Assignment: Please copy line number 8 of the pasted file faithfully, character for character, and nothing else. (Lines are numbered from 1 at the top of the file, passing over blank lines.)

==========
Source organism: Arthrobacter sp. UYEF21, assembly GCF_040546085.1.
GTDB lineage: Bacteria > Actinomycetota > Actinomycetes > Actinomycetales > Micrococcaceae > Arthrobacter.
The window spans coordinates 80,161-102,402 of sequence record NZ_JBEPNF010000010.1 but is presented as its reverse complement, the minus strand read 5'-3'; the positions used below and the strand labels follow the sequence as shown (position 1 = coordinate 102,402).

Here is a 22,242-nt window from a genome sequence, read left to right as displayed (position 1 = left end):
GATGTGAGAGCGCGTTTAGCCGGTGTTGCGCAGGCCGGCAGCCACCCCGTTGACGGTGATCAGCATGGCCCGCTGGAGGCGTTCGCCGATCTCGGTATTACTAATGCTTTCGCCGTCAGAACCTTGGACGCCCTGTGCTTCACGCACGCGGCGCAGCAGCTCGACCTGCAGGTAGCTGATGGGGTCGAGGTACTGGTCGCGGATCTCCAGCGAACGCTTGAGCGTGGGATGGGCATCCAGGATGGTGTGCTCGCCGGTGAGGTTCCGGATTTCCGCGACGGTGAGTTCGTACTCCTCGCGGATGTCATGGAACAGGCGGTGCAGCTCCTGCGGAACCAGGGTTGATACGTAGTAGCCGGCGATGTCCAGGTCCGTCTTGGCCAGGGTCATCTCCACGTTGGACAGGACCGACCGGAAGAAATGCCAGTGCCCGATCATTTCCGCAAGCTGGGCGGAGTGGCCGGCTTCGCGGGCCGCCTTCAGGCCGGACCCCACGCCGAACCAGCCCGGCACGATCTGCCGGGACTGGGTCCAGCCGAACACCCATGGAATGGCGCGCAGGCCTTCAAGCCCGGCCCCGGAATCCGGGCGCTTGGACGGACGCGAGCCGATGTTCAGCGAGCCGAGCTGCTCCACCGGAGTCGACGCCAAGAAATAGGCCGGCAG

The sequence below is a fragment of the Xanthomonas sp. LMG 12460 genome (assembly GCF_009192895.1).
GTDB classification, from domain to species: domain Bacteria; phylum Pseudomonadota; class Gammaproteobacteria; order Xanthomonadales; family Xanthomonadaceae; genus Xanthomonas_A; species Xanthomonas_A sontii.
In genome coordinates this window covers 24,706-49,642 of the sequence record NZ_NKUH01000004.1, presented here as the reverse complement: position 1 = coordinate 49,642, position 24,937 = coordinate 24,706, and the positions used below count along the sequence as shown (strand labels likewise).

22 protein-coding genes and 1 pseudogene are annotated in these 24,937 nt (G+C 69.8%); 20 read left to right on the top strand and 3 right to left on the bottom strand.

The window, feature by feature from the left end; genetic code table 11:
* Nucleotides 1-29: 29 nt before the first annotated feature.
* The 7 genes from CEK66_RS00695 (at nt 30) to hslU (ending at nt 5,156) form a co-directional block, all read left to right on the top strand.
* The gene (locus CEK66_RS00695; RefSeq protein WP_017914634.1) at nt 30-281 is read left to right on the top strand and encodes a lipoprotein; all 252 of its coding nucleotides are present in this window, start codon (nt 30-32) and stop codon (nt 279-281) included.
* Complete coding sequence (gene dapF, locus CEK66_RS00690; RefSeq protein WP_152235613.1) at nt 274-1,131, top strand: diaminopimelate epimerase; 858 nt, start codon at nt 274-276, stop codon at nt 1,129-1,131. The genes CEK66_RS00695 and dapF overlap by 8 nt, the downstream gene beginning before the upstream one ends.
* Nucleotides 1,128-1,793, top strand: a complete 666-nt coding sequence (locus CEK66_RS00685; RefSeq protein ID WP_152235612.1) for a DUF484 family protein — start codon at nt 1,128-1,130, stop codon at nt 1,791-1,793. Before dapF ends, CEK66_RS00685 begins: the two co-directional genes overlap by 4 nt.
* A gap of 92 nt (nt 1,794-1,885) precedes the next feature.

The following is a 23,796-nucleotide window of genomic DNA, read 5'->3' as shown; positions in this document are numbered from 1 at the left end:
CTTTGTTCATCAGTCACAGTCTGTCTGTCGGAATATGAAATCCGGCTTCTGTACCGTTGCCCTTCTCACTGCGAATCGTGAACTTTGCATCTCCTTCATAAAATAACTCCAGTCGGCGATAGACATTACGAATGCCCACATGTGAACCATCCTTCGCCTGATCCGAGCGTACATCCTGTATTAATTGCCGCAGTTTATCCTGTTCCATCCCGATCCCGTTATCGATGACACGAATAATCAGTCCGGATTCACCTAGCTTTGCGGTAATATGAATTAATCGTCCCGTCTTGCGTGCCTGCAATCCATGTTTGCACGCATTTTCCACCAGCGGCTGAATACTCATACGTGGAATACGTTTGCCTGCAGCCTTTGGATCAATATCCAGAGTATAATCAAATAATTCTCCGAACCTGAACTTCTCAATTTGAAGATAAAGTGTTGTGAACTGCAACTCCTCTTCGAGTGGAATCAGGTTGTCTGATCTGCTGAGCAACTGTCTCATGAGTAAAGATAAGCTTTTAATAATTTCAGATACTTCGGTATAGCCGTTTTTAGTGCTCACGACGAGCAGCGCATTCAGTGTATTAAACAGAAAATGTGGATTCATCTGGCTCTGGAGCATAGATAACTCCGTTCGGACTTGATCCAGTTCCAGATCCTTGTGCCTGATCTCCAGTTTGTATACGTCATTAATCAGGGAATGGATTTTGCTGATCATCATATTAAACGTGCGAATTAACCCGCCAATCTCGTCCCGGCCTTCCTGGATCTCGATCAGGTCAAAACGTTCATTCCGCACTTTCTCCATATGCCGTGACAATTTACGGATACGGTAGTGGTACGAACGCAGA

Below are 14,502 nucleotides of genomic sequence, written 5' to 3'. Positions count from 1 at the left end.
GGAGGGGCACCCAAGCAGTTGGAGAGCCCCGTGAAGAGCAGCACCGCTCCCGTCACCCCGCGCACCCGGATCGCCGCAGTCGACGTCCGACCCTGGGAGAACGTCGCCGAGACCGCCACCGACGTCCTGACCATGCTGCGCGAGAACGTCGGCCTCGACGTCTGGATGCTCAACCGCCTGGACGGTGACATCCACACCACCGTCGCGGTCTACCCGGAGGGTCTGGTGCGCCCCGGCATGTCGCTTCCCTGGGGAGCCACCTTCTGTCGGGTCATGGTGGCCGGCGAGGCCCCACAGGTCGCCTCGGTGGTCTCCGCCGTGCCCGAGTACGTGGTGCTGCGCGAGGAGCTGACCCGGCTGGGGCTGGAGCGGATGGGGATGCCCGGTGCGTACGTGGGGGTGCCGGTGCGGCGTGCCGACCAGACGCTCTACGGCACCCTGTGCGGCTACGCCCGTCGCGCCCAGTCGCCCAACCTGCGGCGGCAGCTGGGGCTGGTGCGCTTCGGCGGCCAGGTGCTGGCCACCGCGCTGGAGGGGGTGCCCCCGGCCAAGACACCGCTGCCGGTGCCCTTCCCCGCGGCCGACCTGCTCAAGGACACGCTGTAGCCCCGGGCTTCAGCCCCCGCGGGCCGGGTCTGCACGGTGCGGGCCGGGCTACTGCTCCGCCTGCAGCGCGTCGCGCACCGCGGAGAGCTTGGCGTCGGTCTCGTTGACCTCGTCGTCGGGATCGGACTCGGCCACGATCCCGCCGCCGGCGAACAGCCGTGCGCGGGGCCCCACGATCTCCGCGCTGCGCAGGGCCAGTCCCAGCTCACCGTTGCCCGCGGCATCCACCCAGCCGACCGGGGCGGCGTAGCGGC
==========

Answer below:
In genome coordinates this window covers 24,706-49,642 of the sequence record NZ_NKUH01000004.1, presented here as the reverse complement: position 1 = coordinate 49,642, position 24,937 = coordinate 24,706, and the positions used below count along the sequence as shown (strand labels likewise).